Are we having such in other farms around?
We have not, because the care for us to have it is not there. When you have a special farm we can do it and that is what we are trying to do and we expect to have at least 30 tonnes.
Is there any collaboration with IITA or any research institutions on this?
We get our stem from IITA and we have given them the job of extension services and the ADP too.
There is collaboration with all these technical people.
Garri now is quite expensive and it is scarce to get in large quantity. Why is it so, despite what we produce?
The reason is that last year we could not plant cassava because of so many factors, and there are a lot of industries springing up to process cassava so there is competition.
The demand is more than the supply, there is pressure on cassava.
What do we need to do to ensure that it is normalised because garri is a staple food on the table of an average Nigerians?
The CBN is about to release funds for conventional farming, they have made arrangements for 66,000 hectares so with that I think there would be an improvement and in the next one or two months the price would collapse.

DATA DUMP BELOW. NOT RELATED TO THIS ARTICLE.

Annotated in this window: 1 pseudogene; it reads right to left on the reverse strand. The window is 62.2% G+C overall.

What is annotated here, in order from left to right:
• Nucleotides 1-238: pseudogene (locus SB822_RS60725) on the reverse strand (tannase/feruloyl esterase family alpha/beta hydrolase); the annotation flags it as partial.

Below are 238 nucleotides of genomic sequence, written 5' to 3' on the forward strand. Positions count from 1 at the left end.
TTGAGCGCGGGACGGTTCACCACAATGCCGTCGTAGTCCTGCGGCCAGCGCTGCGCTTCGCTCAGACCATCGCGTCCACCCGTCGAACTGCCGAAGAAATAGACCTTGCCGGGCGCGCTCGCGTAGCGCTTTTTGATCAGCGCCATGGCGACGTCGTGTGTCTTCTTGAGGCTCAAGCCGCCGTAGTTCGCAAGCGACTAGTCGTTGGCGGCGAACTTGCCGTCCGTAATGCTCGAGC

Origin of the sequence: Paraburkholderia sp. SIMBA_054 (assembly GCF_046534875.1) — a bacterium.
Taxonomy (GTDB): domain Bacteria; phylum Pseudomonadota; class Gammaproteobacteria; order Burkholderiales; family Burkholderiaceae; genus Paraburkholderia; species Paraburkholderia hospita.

Cassava can conveniently give 10 million Nigerians full employment, both industrial and food and also give us more money than we are getting from oil.
Do we have companies in the country that are producing some of these derivatives and what is their production like?
Their production is good, but there is no material, the cost of cassava is high, the problem is getting cassava at an affordable rate that will make their product compete with the international market.
You said cassava value chain can generate 10milion jobs; how many employment is it generating presently and are there plans to get to this height?
We are not doing it to 100,000 people. We are trying to create that awareness we are thinking that if the government can help like what we had during the Adesina regime committee was set up, for instance in cassava bread alone we can save up to N200billion annually if we use just 20 percent of cassava into our bread which will even make the bread better.
We are trying to plead with the government to revisit the cassava bread initiative because countries that heard about it and came to Nigeria to learn are now flying with it, most of the African countries are eating cassava bread and the USA themselves. But there are lots of politics involved in cassava bread, those who import wheat do not want to stop importing to the detriment of Nigerians, so these are the people we are competing with.
If the Federal Government pays attention to cassava, now that they know that cassava is not just a product of the South it is even better in the North, the better for the country.